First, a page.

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Economic Choice and Decision Making

Autor:   •  October 3, 2016  •  Research Paper  •  1,726 Words (7 Pages)  •  911 Views

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Economic Choice & Economic Decision Making

ECO 561

August 8, 2016

Economic Choice & Economic Decision Making

The ability to own a car is a significant milestone in a given individual's life.  There is a consensus that it is one of a few points of life that provides a measure of success.  Because of the importance of such an event, it is critical for any consumer to make a well-informed decision on what vehicle to purchase.  Economics is the science of the factors that are considered and their influence in the decision-making process.  This paper will focus on the author's decision-making process as a consumer in purchasing a new vehicle and determining the influences from the surrounding environment in the choices made by the author.  This will be analyzed based on a few factors including the role of interest rates, the cost of financing, gasoline prices, financial trade-offs, and the existing economic environment.

When I first decided upon purchasing a car, there were a few questions to answer.  Is having a car necessary?  Does it make more sense to drive or take public transportation?  What will be my budget?  What type of car should I buy?  How will I use my car?  Without these questions, the purpose of the purchase of a vehicle is defeated, because there are consequences to every decision, whether right or wrong.  The absence of analysis will result in future complications, such as financial limitations, that could have been anticipated.

There are few different methods available to acquire a new vehicle.  They include buying the car outright with cash, leasing the vehicle on a month-to-month basis, or financing the vehicle as a loan for the purchase.  The method chosen can be influenced based on existing interest rates and the cost associated with financing a vehicle.  The decision of which option to choice is related to demographical correlations based on race, societal class, job, and family (Fan & Burton, 2005).  Also, the cost of financing and interest rates have an influence on what method is chosen. Buying a car with cash allows the owner to be able to own the vehicle without any strings attached.  However, putting together the necessary capital to pay upfront is no easy task.  Leasing can be viewed as renting the car, as you would an apartment, and pay a monthly fee based on the signed lease.  Financing is the third option where the potential owner is buying the car, but money is loaned to help make the payments over a period.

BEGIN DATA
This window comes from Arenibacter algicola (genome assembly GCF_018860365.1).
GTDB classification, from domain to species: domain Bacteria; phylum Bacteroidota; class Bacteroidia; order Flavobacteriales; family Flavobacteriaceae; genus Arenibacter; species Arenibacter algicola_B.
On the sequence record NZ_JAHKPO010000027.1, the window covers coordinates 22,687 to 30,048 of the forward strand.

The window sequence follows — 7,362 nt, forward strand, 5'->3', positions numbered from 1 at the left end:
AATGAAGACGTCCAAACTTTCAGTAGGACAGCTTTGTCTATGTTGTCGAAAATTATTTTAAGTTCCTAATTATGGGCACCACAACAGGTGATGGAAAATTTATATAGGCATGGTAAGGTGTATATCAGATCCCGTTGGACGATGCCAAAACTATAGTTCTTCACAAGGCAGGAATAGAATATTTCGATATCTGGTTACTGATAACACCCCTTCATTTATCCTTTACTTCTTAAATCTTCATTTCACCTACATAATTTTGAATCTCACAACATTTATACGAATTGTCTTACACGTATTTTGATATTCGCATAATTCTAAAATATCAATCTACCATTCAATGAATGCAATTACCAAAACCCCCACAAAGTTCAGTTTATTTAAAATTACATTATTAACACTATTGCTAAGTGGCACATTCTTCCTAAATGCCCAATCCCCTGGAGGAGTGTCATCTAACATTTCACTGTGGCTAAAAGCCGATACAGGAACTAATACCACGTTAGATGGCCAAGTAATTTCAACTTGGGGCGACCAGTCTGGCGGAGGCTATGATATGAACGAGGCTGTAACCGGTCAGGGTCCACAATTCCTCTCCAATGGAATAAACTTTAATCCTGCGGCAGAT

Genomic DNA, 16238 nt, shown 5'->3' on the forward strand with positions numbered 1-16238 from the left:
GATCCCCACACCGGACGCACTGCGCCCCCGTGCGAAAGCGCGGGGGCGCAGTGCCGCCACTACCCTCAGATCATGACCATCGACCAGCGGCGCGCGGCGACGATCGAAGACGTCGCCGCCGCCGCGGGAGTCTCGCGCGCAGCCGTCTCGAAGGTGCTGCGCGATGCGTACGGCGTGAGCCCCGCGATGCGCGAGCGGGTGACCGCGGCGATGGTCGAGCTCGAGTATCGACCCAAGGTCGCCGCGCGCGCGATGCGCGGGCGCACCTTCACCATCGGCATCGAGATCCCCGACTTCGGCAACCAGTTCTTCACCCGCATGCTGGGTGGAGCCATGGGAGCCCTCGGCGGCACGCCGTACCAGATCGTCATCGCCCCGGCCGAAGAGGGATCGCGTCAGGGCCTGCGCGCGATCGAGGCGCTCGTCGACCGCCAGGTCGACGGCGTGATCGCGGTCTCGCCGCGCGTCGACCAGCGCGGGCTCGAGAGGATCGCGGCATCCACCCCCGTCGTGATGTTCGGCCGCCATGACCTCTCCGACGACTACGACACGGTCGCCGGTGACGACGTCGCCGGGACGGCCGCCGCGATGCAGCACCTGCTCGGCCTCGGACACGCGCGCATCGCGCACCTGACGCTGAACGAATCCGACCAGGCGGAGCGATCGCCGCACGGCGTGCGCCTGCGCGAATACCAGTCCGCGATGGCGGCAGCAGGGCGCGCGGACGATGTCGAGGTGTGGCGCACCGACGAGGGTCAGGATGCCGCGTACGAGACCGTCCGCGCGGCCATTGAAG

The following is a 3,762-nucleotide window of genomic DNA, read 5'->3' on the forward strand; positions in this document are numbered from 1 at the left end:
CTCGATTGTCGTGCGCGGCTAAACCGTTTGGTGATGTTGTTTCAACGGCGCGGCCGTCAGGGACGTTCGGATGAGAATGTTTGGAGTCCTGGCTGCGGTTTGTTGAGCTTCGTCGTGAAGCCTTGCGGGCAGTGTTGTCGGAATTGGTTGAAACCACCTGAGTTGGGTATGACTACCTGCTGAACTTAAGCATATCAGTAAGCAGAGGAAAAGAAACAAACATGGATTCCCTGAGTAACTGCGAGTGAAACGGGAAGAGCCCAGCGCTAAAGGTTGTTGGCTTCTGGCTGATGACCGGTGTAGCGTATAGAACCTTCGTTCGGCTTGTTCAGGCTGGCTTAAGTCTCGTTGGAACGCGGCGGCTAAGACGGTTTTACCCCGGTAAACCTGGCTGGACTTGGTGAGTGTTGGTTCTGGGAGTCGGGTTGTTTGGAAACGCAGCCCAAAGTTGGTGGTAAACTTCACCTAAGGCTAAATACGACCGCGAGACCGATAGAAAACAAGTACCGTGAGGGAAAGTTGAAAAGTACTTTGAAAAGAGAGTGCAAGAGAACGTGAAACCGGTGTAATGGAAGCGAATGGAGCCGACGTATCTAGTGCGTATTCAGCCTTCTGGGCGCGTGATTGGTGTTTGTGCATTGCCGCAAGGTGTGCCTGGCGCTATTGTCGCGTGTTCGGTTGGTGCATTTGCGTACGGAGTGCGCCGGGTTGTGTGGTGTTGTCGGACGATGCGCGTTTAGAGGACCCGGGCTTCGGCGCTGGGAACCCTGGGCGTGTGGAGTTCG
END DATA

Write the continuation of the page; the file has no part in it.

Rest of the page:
Interest rates are factored into the payments made with the latter two options.  There are a few things factored into when calculating interest rates including credit scores and place of residence.  These interest rates can be distributed via banks or credit unions (Holbrook, n.d.).  Due to the number of possible providers, it is necessary to do research to obtain the best rate possible as these rates differ from provider to provider.  I was able to orchestrate a deal in 2013 where I did not have any interest rates associated with my monthly payments as well as removing any external fees that would have typically part of a lease agreement.  During that time, interest rates related to vehicle purchases was much lower compared to the past years despite the rise in prices with student loans and mortgages.  According to Palermo (2013), the interest rates had reached as low as 1.9% per individuals with good credit.  Due to the low rates, have interest factored into payments was a small difference, where the amount of interest can be counteracted by adjusting personal budgets.  Similar interest rates would have been attributed to financing a car; however, I did not want to be committed to paying those rates for a vehicle as it got older.


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